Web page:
Friesen Printers in Altona has a 350,000-sq.ft. main plant with a well manicured frontage that even includes some commissioned art. All throughout the front offices is a wonderful collection of original Canadian art.
Begun in earnest in May 2011, CANAV’s history of CAE Inc. finally got on press on August 5, 2015. As usual, this included a trip for me to Friesens Printers in Altona, 115 km south of Winnipeg through glorious Manitoba farmland. In spite of some evident storm damage, the wheat, soya bean and sunflower crops were looking great and already some harvesters were in the fields. As I drove through Morris en route to Altona, a big PT6-powered Air Tractor was spraying some nearby fields, racing down its lines at crop level, then pulling up like a fighter plane to align for its next run.
Also as usual, I travelled to Winnipeg by WestJet, going each way in a comfy Boeing 737-700. These flights were pretty well at capacity – no surprise, eh. People are on the move in Canada more than ever, if WestJet is any indication. Needless to say, WestJet did not disappoint. I got an affordable fare and – out of the blue — an upgrade!
A visit to Friesen has many fascinating sides to it. The inviting main lobby, for example, includes displays of some of this year’s glitzier books.
These printing industry artifacts from a century ago contrast with a late-20th Century artifact – one of the first Apple “desktops”, below. Dinosaurs from two different centuries, right?
At 0830 on August 5, my customer service rep, Aron Friesen, got me started with a short briefing as to how the CAE job would go. Then he introduced me to lead pressman Vern Zacharias, who was ready to show me the first of 12 ½ forms for approval. Looking over the sheet, it was clear that this job was off to a great start. By the end of Vern’s 12-hour shift, the first half of the job was done, including the dust jacket and endpapers. At supper time, the evening crew took over to print the backside of the many forms. The job was nailed down soon after Vern returned for his shift next morning.
Pressman Vern Zacharias checks a 16-page CAE book form just pulled from his press.
The publisher stands by a pallet with about 2200 sheets. Then, the pallet is flipped by a specialized gizmo, so the backside can be run through the press with yet another 16 pages of CAE history.
Here I am approving the endpapers. The whole process can keep a publisher going, but I wonder if this could have been my last such visit to Altona? Friesen has perfected the remote proofing operation to such a stage, that it’s really no longer so important to have the publisher on site for such a job.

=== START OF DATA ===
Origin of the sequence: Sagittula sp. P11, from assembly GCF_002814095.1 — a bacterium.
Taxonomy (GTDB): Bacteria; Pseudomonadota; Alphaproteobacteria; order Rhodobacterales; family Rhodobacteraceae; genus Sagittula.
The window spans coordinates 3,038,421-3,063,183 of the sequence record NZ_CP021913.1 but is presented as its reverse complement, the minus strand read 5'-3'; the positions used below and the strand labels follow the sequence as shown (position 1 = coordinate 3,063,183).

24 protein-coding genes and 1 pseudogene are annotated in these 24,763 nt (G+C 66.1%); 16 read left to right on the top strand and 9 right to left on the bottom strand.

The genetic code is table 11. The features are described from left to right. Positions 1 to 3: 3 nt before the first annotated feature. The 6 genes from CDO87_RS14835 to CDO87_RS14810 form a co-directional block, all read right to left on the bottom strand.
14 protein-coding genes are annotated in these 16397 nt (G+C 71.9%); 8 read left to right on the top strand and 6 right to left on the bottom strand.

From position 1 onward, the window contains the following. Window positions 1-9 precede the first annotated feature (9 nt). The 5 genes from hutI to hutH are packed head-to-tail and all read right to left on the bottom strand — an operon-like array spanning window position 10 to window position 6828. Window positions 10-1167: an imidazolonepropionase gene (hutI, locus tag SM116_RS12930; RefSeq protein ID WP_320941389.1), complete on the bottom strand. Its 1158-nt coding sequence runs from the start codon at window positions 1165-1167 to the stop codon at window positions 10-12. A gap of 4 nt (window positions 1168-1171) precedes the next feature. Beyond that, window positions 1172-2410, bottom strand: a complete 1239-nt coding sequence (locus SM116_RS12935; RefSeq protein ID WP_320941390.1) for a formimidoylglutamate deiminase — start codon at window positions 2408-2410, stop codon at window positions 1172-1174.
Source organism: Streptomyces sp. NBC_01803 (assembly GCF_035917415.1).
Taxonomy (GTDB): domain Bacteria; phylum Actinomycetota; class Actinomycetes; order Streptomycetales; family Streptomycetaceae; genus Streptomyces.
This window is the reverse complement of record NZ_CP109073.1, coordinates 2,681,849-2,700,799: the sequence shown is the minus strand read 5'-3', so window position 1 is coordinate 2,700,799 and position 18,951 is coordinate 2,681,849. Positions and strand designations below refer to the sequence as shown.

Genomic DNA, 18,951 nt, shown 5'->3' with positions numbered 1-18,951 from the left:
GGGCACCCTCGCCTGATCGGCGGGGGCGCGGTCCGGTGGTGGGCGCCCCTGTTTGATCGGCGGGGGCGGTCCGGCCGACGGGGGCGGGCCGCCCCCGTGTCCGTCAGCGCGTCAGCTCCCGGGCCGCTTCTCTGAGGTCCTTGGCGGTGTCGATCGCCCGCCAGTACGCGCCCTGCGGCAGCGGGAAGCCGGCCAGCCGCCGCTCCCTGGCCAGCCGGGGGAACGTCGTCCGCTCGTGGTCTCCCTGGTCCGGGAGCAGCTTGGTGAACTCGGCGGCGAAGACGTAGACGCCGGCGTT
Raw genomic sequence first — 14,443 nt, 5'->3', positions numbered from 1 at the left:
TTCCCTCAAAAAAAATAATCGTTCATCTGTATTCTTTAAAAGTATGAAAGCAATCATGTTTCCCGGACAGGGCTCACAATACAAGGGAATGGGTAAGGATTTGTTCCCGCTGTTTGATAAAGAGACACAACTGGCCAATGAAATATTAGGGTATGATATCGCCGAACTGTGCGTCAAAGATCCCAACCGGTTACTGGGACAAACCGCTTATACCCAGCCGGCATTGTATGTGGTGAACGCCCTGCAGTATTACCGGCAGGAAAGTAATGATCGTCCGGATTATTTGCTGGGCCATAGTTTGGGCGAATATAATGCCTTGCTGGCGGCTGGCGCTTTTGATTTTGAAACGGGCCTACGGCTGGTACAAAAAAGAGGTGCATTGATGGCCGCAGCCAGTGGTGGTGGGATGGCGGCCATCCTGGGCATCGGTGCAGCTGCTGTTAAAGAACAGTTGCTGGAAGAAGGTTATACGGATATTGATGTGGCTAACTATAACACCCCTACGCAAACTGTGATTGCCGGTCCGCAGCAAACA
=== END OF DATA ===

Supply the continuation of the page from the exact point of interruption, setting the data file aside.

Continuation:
I’ve seen a lot of change at Friesen since they produced Air Transport in Canada for me in 1997. This year, for example, I saw the company’s flashy new 8-colour press. Meanwhile, there was some spacious empty concrete in another corner of the plant. The big, still-modern press that had been there in 2014 was gone – sold overseas. Nothing sits too still in any such a plant, where having the latest technology is not an option.
Friesen’s impressive 8-colour Manroland R900 73” press. It prints both sides of a huge sheet in a single run.
Here’s the 73″ sheeter which turns rolled paper into custom-size sheets. This is how costs are kept down for both manufacturer and customer,
A mountain of sheeted paper, ready for the press.
Always a highlight for any visitor to Friesen Printers is the company’s “Wall of Fame”, where the covers of many recent books are on show. Of course, I always look to see if CANAV still is on show. Sure enough, there this year among covers featuring Bruce Springsteen, Joni Mitchell, hockey, boat building and the paleo diet was Vol.2 of our Norseman series. Fun, eh!
It’s always a pleasure to deal with this great company: check out Friesens online for more information about them. Also, by now there are several informative CANAV Books Blog items covering various trips to Altona, including for AinC: Evolution of an Airforce, AinC: Bombing and Coastal Operations, and AinC: Noorduyn Norseman.
As the schedule now looks, Friesens will be shipping the CAE book to me on August 19 (it still needs to get into the bindery). So I’ll start mailing out books the week of August 24. Get in your order for this beauty, which looks in many ways to be about the highlight of CANAV Books’ little efforts since 1981.
Cheers and have a great summer and fall, eh … Larry